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 Interfaith Day of Prayer

Oklahoma State Capitol, Oklahoma City

Russell L. Bennett, President,

Tulsa Interfaith Alliance

  

Religious liberty, like all great truths, is more easily defended in the abstract, than concretely and specifically.  I was reminded of this two weeks ago when I marched for Women’s Lives in Washington.  There was a bus-load of us from Oklahoma who joined the estimated 800,000 to over one million in attendance. 

 

While concern for an array of women’s health issues brought us to Washington, affirmation of reproductive freedom was central.  This is a controversial freedom, when the right of a woman to her body comes into conflict with the life in her body.  How those values are balanced is difficult and good people see it differently.  Defending our neighbor’s view, which I may not like, is what religious freedom is about.

 

I speak to you today on behalf of the Tulsa Interfaith Alliance which is composed of individuals from many religions.  We do not hold the same view as to when a human life comes into being, but we all have a place at the table.  We agree to disagree but work for the common good.  We come together out of mutual respect, understanding that each has a truth that needs to be heard.  We come together convinced that religion does not have to be a divisive force in our society but a force for healing and well-being.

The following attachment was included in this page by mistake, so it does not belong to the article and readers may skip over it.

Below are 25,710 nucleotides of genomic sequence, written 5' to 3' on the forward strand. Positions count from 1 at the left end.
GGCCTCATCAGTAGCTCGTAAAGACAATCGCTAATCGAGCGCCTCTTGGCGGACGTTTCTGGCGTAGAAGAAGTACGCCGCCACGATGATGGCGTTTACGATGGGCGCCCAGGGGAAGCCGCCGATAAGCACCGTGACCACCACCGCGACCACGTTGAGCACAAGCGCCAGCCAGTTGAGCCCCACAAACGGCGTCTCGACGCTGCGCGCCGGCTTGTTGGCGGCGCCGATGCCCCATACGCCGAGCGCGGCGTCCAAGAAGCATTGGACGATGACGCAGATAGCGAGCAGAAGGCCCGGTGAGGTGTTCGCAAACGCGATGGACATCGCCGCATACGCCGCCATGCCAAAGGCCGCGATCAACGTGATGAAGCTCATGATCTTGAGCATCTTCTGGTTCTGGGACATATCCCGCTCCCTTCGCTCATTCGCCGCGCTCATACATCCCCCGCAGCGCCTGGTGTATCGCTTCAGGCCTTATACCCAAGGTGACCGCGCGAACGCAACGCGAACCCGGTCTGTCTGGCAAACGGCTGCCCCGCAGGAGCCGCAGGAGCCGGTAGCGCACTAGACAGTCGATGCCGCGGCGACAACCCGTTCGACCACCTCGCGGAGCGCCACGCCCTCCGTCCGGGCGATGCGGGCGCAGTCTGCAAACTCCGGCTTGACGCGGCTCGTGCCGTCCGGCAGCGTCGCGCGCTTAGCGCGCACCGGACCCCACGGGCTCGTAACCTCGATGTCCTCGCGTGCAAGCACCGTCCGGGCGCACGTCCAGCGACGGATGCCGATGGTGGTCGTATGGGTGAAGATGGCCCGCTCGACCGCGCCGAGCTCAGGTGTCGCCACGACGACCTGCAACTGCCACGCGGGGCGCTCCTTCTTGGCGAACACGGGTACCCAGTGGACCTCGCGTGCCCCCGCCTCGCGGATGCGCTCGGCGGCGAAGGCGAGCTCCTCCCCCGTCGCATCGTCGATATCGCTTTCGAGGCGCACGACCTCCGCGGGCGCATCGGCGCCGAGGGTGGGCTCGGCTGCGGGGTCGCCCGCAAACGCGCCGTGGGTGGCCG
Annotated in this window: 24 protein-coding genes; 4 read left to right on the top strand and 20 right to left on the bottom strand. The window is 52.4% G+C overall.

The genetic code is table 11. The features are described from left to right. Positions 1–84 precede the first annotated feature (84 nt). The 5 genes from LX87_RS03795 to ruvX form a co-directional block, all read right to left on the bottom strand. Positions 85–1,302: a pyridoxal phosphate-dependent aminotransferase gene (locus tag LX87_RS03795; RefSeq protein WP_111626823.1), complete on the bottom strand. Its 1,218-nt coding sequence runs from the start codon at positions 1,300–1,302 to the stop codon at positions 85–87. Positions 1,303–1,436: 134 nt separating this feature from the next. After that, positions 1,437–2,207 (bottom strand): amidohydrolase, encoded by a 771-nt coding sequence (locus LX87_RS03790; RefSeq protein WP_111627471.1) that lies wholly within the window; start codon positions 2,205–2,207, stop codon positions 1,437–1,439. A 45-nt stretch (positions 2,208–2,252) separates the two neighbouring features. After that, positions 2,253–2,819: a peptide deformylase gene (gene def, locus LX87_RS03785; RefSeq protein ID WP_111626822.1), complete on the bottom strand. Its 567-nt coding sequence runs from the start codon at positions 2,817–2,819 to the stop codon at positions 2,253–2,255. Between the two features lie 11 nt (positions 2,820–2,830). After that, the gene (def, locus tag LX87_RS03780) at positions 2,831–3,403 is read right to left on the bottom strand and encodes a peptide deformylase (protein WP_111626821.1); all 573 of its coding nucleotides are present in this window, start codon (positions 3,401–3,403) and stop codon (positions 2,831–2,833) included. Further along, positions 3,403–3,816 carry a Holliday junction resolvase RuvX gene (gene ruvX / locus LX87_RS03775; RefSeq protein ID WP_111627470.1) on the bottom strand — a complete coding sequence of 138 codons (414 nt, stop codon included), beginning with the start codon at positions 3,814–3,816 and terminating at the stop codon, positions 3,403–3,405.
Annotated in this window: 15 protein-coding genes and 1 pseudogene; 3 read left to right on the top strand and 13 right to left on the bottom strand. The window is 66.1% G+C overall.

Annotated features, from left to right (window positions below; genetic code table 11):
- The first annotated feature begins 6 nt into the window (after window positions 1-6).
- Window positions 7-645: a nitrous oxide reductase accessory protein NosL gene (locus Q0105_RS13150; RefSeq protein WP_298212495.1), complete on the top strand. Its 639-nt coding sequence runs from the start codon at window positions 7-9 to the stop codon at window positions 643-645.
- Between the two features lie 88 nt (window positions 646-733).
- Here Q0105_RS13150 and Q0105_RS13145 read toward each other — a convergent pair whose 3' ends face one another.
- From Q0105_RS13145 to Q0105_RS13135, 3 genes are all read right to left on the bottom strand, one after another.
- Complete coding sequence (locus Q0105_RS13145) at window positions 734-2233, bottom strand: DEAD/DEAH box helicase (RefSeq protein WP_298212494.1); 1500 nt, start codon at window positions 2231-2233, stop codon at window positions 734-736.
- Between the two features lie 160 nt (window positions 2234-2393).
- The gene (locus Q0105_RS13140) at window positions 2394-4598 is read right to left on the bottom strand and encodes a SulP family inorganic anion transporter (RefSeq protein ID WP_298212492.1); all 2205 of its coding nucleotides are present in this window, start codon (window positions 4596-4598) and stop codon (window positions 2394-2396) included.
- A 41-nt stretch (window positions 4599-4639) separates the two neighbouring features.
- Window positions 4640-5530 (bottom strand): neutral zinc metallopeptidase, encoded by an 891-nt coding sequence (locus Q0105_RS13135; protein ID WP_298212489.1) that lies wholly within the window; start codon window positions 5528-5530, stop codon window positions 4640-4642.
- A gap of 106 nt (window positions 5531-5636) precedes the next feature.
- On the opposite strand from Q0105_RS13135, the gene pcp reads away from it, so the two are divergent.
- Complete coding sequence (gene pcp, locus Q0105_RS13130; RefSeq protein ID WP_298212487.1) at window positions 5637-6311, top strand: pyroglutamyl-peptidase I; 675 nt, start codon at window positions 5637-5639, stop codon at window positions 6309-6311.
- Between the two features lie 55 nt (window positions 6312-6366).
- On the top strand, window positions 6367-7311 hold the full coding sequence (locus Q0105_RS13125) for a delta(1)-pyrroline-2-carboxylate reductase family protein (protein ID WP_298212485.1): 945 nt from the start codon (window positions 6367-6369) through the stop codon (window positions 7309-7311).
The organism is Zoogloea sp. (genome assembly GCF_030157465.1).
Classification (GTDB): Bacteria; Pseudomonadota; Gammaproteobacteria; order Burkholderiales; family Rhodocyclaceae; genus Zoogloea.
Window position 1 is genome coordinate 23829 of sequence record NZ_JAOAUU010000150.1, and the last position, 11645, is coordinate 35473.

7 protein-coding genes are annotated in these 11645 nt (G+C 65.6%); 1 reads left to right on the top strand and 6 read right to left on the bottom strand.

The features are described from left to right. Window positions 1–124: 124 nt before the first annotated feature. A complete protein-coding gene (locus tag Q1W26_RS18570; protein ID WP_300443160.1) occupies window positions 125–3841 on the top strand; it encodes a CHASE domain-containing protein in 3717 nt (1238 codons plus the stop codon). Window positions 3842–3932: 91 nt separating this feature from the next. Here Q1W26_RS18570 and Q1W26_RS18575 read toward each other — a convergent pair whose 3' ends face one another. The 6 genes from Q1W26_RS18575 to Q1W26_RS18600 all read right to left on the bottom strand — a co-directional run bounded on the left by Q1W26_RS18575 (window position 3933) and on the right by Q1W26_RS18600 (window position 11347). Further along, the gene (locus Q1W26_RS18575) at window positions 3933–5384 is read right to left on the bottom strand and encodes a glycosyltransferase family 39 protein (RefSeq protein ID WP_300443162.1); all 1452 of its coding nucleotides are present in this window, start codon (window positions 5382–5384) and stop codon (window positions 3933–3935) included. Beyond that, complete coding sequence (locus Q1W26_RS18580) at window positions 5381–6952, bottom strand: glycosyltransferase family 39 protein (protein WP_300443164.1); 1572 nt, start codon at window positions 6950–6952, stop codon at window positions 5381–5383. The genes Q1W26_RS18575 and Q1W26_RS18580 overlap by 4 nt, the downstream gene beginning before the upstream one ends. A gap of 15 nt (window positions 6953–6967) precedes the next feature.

Religious liberty is our country’s great gift to the world.  Those who founded our nation fled the religious wars of Europe.  They came here to found a nation where freedom of conscience would be honored, and all citizens, regardless of belief or no belief, would find a home.

 

We must be vigilant to defend this precious heritage, because it requires something not easily grasped, and that is the commitment to defend our neighbor’s truth, with which we may disagree.  Only when minority voices are safe is the freedom of us all secured.

 

Religious diversity is not a threat.  Religious diversity is the strength of this country.  My faith is deeper because of faiths not my own, from which I have learned.  Let this National Day of Prayer be a witness to religious liberty and celebration of our common humanity, regardless of religion, all of us children of God.

 

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